the lines, directing the scenes, with Shakespeare himself hollering directions and lines from stage right or left--was Shakespeare superstitious? Of course he was. Luck has been with us since the beginning of this play we call existence--some soap opera talks about the sands of time in its lead in--and soap operas are good examples of continuous plays being played out; like several soap operas are 50 or 60 years old, the older teevee ones coming from radio soap operas--i.e., The Days of Our Lives; As the World Turns; General Hospital. I once tried to live with a soap opera actress--beautiful creature--took direction well too from a man, a man she dug at least, and she attended classes with Sandy Meisner--classes with Uta Hagen, too--what a scary woman Uta Hagen was after she got vintage and ghoulish--skin like white tough old leather that's been shined to look new from a distance but is so obvious up close. That's why high-density teevee and film are going to ruin that pure image most Americans have of whatever celebrity they think is the handsomest or the sexiest or the most beautiful--it's gay I guess to say a man is beautiful--I would feel funny telling a man he's beautiful--hell, my male ego even makes me feel funny telling a man he's good looking--Jesus--I don't think I've ever told a man he was beautiful or good looking--nope, I can't think of one time...but telling a woman she's beautiful--hell yeah, I feel as proud as a stud lion telling a beautiful woman how beautiful she is. But plays were meant to be seen in wide-angle view, you know, like a chess board set up for a game, all the pieces in place on the board, the board, the stage--the platform--all identified in my mind with wood, wooden structures--the Globe Theater was all wood--stages are wood--sets are made of wood and canvas--sort of has me thinking temporary now--and plays are temporary--like teevee shows (plays)--Playhouse 90--and isn't that word "playhouse" interesting. It's all leading back to childhood. We are shot out of the womb right onto a stage--and God-damn, the curtain's up and the play's already begun and shit you have to gallop over toward where Will's standing to find out even what the hell character you're playing, "Hey, Will, I just got here; I've not acted yay a day as I before thee now stand." And Will bores you with, "All the world's a stage, me boy, and don't ye be forgittin' it now, you hear? Now get out there and play a fairy." "A fairy? What the hell's a fairy?" "You are, now act starry and impish and cutesy wootsy...go on, I have faith in ye, me boy." Sorry, my imitation of Shakespeare leaves a lot to be played with. Maybe I should quote Shakespeare as Prince Harry--God how I despise Prince Harry and Prince William--oh and God how I despise their mule-kicked-headed father and their stable-boy-bangin' mom--I despise royalty--now I'm gettin' my Shakespeare down, being or not being and walking around before the curtain goes up asking all kinds of position questions and timing and where the hell's that flask I brought with me? And I tried living with this soap opera actress but actresses are so much actresses they're never really anything else, certainly not who you think they are, even when you're living with them and knowing their history and their real names and their frustrations and defeats--always defeats for actresses, everyday defeats--and that's why they either become better and better actresses or they go to Hugh Hefner and beg him to pay them big bucks to take their clothes off and show their pussies [in the original Playboy philosophy, yes, a naked woman meant open arms but closed legs--airbrushed out pubic hair. The first woman to show her pubic hair in Playboy was a gorgeously built black dancer named Paula Kelly who while dancing across the centerfold of a Playboy you could see it--those thick curly black thick matted hairs forming a black triangle at the Y, shaped like an arrowhead pointing down toward what counts with a beautiful woman--and Elizabeth Hardwick is kicking me in the shins for being seductive and betraying at the same time--typical male actor. Ironically, it was Hef's daughter who approved opening the legs when she took over the magazine way back when--and that's when Playboy started showing open, though as Playboy sex-maniac photogs say, "showing tastefully open" vagina--though not "hold it open" shots like the low-life semivulgar Penthouse or the absolutely filthy Hustler--those mags are jammed full of gynecological shots--"Wow, look at the uterus on that babe!" Men like women showing them their vaginas--the ultimate thrill of the tease--the thing that makes men cum in their pants, the clothes coming off (on stage), then the nudity, then the getting down on the stage floor and spread-eagling in patriotic display the Holy Grail of all men who are men--I mean, I suppose one could backwardly think of a man's cock as a extremely long clitoris! And the sex was fun as hell with the soap opera actress but after the sex was over and she was laying there healthily snoring away, her makeup off, her face looking like a little naive girl's face in the moonlight being shoveled in by the black night through our bedroom window--and in the morning she was a full-blown actress again.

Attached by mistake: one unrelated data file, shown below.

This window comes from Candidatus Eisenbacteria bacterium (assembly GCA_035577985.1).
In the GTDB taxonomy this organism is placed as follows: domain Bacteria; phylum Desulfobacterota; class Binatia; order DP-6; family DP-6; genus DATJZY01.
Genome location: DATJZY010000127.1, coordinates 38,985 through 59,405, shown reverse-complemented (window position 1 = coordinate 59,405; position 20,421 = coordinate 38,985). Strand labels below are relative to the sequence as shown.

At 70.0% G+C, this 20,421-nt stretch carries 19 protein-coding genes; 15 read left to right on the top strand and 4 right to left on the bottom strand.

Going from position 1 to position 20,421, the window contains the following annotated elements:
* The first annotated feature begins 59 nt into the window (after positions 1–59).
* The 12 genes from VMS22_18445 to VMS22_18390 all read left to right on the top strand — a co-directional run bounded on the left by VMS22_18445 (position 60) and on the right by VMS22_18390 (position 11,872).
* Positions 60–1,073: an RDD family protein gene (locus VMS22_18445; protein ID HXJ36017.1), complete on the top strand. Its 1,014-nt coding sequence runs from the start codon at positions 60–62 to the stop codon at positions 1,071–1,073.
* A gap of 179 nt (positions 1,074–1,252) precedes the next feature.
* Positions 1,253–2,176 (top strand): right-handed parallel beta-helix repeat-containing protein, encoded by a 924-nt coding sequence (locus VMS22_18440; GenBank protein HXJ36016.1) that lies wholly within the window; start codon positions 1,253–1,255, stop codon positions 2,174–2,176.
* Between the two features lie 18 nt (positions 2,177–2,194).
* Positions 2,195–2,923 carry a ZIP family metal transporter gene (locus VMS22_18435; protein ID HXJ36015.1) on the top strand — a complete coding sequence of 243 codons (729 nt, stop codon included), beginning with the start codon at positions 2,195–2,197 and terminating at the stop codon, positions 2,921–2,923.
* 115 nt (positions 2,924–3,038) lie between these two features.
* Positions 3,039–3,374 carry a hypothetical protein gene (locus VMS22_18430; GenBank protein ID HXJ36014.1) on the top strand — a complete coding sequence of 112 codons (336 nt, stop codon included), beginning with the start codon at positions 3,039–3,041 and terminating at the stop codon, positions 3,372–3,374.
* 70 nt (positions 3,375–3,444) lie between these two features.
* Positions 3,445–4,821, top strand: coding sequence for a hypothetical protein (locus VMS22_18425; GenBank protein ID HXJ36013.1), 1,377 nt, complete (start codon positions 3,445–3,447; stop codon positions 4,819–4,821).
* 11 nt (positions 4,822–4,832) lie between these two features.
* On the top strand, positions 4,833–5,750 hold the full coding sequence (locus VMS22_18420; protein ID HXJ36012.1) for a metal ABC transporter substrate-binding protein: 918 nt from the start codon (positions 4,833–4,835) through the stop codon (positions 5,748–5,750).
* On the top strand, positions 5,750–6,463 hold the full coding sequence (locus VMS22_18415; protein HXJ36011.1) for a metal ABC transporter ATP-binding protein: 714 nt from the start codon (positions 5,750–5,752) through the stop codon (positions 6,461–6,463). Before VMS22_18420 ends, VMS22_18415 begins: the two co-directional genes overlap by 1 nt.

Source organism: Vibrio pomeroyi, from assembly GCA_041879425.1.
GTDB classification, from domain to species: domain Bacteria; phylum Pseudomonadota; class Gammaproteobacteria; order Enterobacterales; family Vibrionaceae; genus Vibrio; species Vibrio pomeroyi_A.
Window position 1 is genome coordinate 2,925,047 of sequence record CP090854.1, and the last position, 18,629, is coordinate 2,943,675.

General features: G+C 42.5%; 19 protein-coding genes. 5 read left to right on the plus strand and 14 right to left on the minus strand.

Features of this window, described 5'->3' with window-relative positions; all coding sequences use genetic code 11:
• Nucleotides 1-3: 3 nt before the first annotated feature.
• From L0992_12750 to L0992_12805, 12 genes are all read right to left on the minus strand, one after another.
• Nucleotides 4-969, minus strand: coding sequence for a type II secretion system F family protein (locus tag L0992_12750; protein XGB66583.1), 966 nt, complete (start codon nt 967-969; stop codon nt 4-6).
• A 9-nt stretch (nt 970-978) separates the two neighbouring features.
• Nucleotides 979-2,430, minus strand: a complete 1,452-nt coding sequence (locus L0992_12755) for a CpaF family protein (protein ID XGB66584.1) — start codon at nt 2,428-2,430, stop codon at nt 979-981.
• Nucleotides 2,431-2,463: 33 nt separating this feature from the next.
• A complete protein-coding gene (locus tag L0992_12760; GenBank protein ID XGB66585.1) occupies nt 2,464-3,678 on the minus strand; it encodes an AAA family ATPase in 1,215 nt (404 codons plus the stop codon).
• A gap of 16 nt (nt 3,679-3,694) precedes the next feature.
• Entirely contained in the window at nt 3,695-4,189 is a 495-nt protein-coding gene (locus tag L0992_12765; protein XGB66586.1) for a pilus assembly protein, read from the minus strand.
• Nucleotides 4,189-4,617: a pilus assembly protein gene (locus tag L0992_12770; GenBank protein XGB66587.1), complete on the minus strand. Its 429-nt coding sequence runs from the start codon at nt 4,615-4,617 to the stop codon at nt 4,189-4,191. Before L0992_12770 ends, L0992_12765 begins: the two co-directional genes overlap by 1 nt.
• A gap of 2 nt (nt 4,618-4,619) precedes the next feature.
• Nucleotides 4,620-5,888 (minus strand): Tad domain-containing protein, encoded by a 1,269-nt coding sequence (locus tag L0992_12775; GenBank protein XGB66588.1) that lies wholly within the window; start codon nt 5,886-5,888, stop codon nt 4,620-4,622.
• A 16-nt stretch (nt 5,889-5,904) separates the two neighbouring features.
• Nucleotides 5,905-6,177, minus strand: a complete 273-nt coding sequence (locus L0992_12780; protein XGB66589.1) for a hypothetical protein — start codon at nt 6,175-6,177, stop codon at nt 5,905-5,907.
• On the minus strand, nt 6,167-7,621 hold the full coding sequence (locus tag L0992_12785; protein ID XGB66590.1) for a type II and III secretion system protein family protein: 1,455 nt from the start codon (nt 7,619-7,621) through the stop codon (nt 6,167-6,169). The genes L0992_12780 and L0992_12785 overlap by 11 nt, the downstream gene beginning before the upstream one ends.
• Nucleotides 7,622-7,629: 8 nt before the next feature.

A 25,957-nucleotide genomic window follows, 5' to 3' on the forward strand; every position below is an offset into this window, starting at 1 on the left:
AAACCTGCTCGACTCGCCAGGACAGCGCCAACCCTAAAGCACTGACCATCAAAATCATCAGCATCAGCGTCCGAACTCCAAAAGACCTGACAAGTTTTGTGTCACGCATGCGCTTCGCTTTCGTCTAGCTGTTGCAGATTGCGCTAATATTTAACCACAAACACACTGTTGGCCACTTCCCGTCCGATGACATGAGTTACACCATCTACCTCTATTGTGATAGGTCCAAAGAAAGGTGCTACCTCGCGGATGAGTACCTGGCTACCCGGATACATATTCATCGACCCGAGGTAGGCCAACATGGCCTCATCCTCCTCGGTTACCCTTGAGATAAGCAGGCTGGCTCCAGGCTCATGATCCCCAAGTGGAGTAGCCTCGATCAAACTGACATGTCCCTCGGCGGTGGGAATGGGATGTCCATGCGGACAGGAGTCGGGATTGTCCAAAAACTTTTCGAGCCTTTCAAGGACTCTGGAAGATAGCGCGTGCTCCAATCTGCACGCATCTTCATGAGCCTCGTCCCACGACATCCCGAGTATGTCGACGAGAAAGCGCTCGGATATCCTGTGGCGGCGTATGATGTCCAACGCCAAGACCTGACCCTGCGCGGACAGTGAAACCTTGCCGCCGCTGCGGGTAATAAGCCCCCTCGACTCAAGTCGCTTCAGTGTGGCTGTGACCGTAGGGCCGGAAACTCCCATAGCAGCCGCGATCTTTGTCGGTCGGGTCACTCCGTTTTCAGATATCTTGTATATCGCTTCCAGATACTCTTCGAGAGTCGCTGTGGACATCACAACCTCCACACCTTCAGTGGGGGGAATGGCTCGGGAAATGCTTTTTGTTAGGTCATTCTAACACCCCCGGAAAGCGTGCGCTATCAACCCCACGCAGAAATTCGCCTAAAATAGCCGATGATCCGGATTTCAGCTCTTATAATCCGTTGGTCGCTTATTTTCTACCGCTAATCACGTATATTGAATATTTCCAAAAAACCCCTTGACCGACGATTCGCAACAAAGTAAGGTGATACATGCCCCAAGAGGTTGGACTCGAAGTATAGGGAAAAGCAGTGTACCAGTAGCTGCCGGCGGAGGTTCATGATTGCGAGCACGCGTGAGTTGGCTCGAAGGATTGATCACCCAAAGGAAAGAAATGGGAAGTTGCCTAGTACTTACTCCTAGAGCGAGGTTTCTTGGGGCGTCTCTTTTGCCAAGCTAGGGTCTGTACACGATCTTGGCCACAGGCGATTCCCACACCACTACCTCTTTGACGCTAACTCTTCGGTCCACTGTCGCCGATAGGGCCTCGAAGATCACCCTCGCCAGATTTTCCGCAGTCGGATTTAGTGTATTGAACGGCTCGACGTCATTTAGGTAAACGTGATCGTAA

What's going on behind THAT curtain?